If for some reason you aren’t confident in the bonus combination I’ve presented, there’s another page here at Cloud Nine that goes more in-depth on several different setups you could potentially use on Charizard. You can check that out by following this link.

Keep in mind that both Critical-hit capability and Explosive perfect shield are banned in the online competitive amiibo scene. That’s why I haven’t mentioned them. While these two bonuses are banned online, some real-life tournaments do not ban them. If you’re reading this guide because you want to prepare for a real-life tournament that allows all types of equipment, you should use this setup instead:

Point Distribution: +100 Attack / +100 Defense / -80 Speed

Bonus Combination:

  • Critical-hit capability
  • Explosive perfect shield
  • Improved escapability

This is undoubtedly the greatest bonus combination in the game – Critical-hit capability and Explosive perfect shield are incredibly powerful in tandem with each other, as a single perfect shield can inflict up to 45% on an opponent. With this setup, all you really have to do is teach your Charizard to block with perfect accuracy, and it wins – unless its opponent blocks better. Improved escapability rounds out the set, and is just as important in real-life tournaments as it is in the online scene.

Be sure to carefully read the rules of any amiibo tournament you enter. Again, Critical-hit capability and Explosive perfect shield are both banned in online tourneys, so be sure to carefully read the rules of each one before entering. You certainly don’t want your Charizard getting disqualified after all of your hard work! If you’d like to learn more about online amiibo tournaments and how to enter them, take a look at this page.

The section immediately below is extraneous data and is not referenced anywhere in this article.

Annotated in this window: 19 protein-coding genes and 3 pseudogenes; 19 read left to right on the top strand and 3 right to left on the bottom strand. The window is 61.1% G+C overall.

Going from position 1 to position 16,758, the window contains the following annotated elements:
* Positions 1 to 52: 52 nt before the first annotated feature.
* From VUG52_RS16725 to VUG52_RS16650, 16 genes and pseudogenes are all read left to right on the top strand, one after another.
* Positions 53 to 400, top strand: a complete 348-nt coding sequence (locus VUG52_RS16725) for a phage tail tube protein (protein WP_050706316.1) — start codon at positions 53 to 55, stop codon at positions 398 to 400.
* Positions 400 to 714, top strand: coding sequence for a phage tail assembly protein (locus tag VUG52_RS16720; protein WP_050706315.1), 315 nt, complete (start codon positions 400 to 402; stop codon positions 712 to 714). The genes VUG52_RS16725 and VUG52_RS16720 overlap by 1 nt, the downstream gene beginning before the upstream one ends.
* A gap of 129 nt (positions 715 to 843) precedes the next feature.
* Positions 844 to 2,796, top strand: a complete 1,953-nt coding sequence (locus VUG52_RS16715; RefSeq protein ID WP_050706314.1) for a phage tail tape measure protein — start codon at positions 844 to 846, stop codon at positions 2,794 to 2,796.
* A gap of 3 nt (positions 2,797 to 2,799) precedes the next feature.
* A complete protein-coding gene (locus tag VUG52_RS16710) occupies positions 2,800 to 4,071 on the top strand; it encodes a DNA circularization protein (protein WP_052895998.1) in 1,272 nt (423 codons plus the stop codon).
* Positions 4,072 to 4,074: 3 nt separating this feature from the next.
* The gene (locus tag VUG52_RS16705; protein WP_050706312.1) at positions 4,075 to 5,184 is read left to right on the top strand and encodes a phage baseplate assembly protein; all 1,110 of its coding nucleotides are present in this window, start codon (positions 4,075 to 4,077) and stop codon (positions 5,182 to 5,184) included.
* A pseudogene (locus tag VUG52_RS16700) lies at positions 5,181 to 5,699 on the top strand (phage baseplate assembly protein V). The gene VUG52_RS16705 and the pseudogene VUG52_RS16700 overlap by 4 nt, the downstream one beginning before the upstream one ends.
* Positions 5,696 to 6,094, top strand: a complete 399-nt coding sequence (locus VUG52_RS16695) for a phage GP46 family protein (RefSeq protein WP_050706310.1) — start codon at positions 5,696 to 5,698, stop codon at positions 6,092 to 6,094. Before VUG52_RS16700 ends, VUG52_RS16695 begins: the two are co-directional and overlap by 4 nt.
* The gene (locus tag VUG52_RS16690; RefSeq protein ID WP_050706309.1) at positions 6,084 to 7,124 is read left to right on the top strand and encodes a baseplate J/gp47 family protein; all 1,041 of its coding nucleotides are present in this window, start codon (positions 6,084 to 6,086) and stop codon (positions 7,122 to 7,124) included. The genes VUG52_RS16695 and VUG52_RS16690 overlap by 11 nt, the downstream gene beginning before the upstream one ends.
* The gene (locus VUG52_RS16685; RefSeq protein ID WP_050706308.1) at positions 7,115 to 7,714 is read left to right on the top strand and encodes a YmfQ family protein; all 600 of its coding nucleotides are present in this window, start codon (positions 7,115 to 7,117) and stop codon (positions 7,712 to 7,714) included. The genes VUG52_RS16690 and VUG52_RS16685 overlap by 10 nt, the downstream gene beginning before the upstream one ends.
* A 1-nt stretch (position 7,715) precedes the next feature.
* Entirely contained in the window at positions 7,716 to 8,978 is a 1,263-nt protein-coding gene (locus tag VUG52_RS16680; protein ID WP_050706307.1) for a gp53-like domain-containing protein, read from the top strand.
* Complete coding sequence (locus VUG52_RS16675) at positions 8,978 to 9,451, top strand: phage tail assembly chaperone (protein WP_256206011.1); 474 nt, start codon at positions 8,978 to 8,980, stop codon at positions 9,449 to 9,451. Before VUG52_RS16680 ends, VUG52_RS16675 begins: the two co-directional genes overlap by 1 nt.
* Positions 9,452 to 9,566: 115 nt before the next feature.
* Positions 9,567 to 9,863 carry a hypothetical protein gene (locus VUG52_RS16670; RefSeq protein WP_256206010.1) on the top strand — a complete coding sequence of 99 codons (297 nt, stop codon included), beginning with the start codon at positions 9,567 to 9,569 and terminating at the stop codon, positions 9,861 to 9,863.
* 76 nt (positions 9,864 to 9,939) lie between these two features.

Charizard – Recommended Custom Moves

  • Fire Fang: This is a custom move version of Charizard’s neutral special. Instead of attacking with a long stream of fire, Charizard will use a short-ranged spurt of flames that deals repeating damage. Charizard overuses its default Flamethrower at times, and this custom move version fixes this issue. While not vital to your amiibo’s success, it is an alternative worth looking into.
  • Dragon Rush: This is a custom move version of Charizard’s side special. It is a direct upgrade to the default Flare Blitz, functioning as a safe recovery move. Charizard won’t take any damage from using the move, and will not stop flying after hitting an opponent.
  • Fly High: This is a custom move version of Charizard’s up special, and another direct move upgrade. Fly High has increased distance compared to the default, but deals no damage. Dealing no damage is no problem, because it discourages Charizard from using the move at random.

Feeding your Amiibo

By now, you should know exactly what stats and bonuses you want to equip your amiibo with. Now it’s time to go ahead with your plan and get your amiibo all set up with its proper equipment pieces! Once you’re ready to begin, open Super Smash Bros., navigate to the Games & More menu, and then to the amiibo section. Tap in your Charizard amiibo (on Wii U, tap it to the left side of the Gamepad; on the Nintendo 3DS, you must use an NFC reader (sold separately), on the New Nintendo 3DS, tap the figurine to the console’s bottom screen), and you’ll see a status menu that details its current stats and bonus effects.

Don’t worry about your amiibo’s current level, or if you have trained it before. Don’t reset your Charizard just to use this guide – remember, it’s always possible to correct an amiibo’s bad habits.